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The reproductive transition in an indigenous population of northern Argentina.

Authors
  • Lanza, Norberto
  • Valeggia, Claudia
  • Peláez, Enrique
Type
Published Article
Journal
Biodemography and social biology
Publication Date
Jan 01, 2013
Volume
59
Issue
2
Pages
212–230
Identifiers
DOI: 10.1080/19485565.2013.833784
PMID: 24215260
Source
Medline
License
Unknown

Abstract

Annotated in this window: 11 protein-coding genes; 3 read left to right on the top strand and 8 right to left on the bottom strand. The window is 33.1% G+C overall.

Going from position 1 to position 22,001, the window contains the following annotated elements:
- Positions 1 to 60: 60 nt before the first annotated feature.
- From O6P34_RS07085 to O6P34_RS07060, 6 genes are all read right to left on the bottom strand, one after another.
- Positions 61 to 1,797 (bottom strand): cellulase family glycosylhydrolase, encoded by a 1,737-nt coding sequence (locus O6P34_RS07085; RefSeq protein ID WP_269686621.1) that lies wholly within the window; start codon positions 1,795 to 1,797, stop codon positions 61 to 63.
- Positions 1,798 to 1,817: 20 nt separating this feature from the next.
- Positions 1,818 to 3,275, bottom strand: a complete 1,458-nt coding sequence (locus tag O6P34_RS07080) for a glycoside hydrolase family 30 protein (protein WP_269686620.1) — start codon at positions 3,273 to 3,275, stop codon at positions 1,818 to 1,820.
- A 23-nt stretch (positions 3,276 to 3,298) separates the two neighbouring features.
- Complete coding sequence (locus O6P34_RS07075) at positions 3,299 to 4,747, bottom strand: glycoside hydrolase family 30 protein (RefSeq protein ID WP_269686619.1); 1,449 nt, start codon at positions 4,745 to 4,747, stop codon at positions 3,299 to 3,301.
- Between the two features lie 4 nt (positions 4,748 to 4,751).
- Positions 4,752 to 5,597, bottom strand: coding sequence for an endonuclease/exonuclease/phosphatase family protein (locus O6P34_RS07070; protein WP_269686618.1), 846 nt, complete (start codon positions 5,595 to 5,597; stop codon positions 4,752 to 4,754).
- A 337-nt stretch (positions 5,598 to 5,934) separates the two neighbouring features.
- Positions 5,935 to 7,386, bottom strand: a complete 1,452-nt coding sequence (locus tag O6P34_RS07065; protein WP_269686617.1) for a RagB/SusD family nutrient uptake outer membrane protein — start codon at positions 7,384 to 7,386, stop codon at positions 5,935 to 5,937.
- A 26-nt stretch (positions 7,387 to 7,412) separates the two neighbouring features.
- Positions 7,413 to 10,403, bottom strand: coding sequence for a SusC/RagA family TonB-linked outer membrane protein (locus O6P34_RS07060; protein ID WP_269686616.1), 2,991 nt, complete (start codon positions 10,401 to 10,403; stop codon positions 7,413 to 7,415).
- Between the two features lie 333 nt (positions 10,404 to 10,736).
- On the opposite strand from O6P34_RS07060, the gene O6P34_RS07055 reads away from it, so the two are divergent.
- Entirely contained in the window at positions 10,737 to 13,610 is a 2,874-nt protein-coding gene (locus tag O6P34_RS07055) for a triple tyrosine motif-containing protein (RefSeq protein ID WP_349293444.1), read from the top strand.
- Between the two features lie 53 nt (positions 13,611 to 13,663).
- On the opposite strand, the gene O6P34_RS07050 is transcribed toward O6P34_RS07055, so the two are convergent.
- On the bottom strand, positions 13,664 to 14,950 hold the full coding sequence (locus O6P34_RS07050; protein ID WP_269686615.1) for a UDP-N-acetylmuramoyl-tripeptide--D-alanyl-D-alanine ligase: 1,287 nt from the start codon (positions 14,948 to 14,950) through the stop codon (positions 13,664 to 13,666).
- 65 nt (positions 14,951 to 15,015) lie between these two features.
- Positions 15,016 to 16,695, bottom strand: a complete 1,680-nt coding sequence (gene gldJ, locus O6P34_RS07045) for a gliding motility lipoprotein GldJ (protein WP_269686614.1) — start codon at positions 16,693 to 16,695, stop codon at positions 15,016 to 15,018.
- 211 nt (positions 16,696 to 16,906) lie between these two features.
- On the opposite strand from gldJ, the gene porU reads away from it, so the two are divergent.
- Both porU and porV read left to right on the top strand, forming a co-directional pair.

Latin America has been registering a fast decrease in fertility rates since the mid-twentieth century. This change can be linked to the modernization process these populations have been undergoing. However, research with Latin American indigenous populations, which are undergoing relatively similar lifestyle changes, shows very different trends in fertility. The aim of this study was to analyze fertility patterns in the indigenous Toba community of Cacique Sombrero Negro, which is experiencing a rapid process of economic and social Westernization. Fertility patterns were analyzed between 1981 and 1999, the period for which the most accurate records were found. Results showed an overall increase in fertility rates and changes in the age of peak fertility across time periods. It is hypothesized that the lifestyle transition this population is experiencing leads to better access to resources that, in the absence of contraception, allow for a higher number of offspring. Nevertheless, this higher resource availability would be differential, affecting mostly the fertility of younger mothers.

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